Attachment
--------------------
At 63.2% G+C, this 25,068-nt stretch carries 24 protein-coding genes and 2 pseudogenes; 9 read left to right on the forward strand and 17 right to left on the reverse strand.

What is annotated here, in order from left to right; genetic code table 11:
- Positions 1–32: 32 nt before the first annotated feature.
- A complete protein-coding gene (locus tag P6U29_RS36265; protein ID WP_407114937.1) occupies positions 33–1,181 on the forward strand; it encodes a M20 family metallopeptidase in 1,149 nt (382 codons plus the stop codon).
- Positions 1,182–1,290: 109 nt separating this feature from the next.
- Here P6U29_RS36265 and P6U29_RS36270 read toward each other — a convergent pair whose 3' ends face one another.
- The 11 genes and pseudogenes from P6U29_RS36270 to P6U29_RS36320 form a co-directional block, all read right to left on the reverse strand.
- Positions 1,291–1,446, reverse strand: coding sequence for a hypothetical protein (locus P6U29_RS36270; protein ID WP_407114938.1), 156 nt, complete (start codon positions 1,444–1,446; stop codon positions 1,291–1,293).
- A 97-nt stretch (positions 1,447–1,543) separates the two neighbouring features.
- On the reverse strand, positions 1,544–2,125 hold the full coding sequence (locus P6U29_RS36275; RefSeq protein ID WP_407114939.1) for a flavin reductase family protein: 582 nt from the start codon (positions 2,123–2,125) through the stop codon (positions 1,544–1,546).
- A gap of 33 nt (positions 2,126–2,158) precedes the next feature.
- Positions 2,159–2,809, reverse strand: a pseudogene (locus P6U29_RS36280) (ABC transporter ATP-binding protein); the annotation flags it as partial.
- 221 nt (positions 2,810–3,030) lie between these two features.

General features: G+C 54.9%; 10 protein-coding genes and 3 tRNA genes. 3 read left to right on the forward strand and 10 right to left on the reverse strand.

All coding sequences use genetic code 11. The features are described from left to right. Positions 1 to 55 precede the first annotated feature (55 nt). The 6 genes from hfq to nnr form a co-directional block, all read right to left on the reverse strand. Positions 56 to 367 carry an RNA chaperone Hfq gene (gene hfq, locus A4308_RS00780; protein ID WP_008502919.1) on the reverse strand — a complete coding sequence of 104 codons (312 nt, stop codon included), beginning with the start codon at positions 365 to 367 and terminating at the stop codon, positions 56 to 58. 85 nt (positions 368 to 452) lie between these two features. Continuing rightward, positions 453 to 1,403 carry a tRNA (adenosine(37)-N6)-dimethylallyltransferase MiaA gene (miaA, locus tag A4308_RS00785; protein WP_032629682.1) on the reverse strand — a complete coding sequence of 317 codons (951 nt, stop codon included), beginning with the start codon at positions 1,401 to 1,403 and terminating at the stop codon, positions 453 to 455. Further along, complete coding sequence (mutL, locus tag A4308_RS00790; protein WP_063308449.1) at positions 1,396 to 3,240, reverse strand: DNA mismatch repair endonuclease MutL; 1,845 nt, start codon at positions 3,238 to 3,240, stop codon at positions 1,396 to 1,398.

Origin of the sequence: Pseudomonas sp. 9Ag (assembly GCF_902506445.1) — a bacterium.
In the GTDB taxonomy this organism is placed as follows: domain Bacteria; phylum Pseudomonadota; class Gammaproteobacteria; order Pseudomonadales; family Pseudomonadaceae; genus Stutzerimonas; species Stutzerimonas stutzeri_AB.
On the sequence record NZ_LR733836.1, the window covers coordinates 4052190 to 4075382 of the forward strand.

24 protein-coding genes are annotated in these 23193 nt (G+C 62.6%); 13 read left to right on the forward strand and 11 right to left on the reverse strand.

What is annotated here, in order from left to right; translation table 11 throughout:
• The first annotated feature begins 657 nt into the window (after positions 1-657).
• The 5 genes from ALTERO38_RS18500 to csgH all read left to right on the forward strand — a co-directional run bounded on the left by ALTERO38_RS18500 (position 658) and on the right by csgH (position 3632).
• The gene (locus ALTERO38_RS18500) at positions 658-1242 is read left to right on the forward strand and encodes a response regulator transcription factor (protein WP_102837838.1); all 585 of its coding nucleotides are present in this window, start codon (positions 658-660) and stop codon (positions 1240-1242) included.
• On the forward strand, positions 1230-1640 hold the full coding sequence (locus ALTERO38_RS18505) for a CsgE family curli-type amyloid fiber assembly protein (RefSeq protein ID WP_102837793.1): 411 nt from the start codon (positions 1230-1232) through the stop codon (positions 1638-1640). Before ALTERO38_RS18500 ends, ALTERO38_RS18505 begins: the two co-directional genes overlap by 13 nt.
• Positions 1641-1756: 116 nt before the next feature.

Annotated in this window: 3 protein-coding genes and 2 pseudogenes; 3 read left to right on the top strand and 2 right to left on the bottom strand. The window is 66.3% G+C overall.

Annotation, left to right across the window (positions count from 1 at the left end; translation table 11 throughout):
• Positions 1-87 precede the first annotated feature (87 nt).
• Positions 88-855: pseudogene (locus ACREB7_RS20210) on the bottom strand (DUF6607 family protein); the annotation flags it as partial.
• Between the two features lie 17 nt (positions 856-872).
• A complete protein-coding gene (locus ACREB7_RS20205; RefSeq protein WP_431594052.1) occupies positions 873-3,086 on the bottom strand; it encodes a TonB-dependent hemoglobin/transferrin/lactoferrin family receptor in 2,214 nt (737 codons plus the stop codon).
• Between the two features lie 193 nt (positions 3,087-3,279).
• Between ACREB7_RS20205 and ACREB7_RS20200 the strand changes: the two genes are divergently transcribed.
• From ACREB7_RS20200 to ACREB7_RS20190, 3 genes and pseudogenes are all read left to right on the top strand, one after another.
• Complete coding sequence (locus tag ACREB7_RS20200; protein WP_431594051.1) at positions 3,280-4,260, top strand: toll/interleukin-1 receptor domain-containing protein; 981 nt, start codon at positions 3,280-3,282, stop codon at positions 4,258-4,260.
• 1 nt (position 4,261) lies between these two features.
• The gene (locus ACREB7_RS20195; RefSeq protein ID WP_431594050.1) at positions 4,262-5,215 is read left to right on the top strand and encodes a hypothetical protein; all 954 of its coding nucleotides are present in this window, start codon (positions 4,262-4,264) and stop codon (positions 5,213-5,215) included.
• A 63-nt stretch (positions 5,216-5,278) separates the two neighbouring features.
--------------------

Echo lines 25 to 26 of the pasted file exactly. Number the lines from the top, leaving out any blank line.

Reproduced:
• Positions 1641-1756: 116 nt before the next feature.

Annotated in this window: 3 protein-coding genes and 2 pseudogenes; 3 read left to right on the top strand and 2 right to left on the bottom strand. The window is 66.3% G+C overall.